Turmoil stemming from subprime mortgage delinquencies could dampen demand for homes and ultimately slow economic growth, Federal Reserve Governor Randall Kroszner said Thursday.
But the financial turbulence comes as U.S. commercial banks are strongly capitalized after years of robust profits, Kroszner said in a speech to a conference on the Asian financial crises in the 1990s that was organized by the San Francisco Fed.
"We continue to follow these developments in financial markets closely, particularly those that may have a broad impact on real economic activity," said Kroszner, who spoke by video link.
Financial stress has not been limited to mortgage markets, but it has spread, he said, adding that investors are wary about risk and nervous about the underlying assets of securities.
"In general, a shift in risk attitudes has interacted with heightened concerns about credit risks and uncertainty about how to evaluate those risks," Kroszner said.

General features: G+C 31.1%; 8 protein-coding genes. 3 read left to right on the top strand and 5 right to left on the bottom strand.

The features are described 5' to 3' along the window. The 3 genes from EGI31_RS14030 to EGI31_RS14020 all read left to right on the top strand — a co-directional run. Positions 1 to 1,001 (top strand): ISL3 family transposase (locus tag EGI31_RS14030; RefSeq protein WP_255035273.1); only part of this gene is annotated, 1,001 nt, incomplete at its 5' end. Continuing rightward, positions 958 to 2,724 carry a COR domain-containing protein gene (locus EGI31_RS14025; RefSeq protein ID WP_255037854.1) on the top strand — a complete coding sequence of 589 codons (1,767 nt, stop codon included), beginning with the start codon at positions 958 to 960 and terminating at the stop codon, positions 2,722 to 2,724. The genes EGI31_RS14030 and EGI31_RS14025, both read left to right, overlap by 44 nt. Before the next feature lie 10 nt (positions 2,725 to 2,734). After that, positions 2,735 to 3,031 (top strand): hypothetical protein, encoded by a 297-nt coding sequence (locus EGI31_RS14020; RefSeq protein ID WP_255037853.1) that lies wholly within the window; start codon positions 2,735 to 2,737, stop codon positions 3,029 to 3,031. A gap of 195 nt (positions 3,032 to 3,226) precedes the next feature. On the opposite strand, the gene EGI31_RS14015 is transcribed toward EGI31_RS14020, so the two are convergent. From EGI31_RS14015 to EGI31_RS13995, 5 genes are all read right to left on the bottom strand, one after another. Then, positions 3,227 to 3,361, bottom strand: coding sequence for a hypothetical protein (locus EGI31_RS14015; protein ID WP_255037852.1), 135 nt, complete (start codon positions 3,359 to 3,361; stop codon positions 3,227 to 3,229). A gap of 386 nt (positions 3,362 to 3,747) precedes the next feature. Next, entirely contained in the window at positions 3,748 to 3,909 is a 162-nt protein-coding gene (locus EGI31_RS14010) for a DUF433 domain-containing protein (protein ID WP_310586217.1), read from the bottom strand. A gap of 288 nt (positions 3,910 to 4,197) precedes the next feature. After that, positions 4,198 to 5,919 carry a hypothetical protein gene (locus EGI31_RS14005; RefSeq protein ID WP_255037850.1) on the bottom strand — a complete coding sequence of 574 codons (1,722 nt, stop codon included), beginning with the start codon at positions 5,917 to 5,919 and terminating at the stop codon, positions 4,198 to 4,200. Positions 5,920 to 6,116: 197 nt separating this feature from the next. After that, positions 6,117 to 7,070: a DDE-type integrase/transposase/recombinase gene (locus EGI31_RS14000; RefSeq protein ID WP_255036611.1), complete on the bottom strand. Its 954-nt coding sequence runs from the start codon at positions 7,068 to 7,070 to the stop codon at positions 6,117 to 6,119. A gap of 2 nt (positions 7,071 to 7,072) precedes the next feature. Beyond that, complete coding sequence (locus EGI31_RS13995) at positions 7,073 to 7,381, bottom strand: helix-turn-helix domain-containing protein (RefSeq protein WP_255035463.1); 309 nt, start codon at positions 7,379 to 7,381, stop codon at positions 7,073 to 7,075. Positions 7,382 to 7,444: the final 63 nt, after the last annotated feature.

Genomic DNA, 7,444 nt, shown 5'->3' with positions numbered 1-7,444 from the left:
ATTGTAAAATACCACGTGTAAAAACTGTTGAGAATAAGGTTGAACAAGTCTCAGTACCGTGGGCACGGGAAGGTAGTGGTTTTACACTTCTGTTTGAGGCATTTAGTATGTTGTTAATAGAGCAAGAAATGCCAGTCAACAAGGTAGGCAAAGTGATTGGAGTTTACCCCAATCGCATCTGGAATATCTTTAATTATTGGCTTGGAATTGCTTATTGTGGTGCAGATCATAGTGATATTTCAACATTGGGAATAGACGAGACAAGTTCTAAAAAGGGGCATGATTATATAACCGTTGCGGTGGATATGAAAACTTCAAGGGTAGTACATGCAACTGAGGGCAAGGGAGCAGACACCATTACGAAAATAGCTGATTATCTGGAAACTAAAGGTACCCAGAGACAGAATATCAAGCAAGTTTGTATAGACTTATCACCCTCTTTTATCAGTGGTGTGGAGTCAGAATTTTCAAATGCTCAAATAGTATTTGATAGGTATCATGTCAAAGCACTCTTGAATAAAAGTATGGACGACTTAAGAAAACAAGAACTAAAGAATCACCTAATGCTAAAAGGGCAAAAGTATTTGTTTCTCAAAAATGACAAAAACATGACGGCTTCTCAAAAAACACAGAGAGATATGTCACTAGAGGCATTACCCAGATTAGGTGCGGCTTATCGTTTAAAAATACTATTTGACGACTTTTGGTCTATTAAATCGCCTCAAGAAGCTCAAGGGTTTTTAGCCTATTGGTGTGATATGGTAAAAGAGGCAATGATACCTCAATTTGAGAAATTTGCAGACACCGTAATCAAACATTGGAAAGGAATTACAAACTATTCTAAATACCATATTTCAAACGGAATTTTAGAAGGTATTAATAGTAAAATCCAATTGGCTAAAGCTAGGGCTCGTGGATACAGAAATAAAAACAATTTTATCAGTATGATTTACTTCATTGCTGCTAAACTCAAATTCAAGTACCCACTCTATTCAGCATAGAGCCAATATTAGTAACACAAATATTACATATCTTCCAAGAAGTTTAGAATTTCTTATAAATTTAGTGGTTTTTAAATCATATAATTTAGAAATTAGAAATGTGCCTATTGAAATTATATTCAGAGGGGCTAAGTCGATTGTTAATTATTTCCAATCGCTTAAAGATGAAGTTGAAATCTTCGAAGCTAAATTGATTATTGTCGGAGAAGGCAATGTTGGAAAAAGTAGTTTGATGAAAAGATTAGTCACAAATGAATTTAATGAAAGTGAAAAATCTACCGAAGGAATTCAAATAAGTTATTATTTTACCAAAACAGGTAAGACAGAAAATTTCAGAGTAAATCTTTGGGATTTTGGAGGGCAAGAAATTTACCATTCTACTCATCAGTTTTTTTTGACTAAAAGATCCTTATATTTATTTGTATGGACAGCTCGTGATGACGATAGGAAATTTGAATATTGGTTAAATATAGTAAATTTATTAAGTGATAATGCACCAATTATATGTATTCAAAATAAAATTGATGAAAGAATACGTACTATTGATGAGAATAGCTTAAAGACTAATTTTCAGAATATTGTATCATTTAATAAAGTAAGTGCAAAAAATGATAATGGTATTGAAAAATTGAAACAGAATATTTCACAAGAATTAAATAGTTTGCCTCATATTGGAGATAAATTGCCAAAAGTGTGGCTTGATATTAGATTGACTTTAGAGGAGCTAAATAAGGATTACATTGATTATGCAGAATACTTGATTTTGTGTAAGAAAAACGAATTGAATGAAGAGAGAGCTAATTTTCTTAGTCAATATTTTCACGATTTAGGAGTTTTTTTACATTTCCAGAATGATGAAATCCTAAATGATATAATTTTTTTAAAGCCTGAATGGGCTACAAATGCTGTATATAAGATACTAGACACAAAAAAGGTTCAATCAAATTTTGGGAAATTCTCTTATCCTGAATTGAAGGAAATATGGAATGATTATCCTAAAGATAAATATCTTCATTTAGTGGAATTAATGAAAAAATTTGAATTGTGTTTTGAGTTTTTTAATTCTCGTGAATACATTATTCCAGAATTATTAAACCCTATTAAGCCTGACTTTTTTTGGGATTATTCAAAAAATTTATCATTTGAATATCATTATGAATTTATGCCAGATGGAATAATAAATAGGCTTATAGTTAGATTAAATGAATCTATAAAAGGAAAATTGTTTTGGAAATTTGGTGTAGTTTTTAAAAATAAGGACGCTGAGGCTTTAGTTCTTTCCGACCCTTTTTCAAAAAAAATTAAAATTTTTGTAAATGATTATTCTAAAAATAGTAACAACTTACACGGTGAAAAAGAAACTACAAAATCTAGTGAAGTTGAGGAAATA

A crisis in credit markets, triggered by a jump in delinquencies among adjustable rate subprime mortgages, shows that some investors failed to exercise adequate due diligence about the securities they were buying, the Fed governor said in response to questions after his speech.
Kroszner, cautioning that his remarks were intended to be a survey of academic research rather than a commentary on the current financial situaiton, said crises in the banking sector can lead to disruptions in the real economy.
"A healthy banking system generally contributes to strong economic growth, and banking crises can present a substantial drag on the real economy," he said.
Kroszner's remarks come after Fed Chairman Ben Bernanke said the U.S. central bank would ready to act as needed to limit damage to the economy from fallout from market turbulence, which has had repercussions for firms and investors around the world.
Bernanke said the Fed would carefully monitor fresh data and anecdotal evidence of what if any impact tighter credit and market volatility was having on broader economic performance.
Meanwhile, Kroszner said that banking crises affect those firms that are most dependant on external sources of finance -- rather than cash flow -- to finance their growth. Research shows greater impact of banking crises on sectors of the economy where there are many new firms who depend on external sources of finance, he said.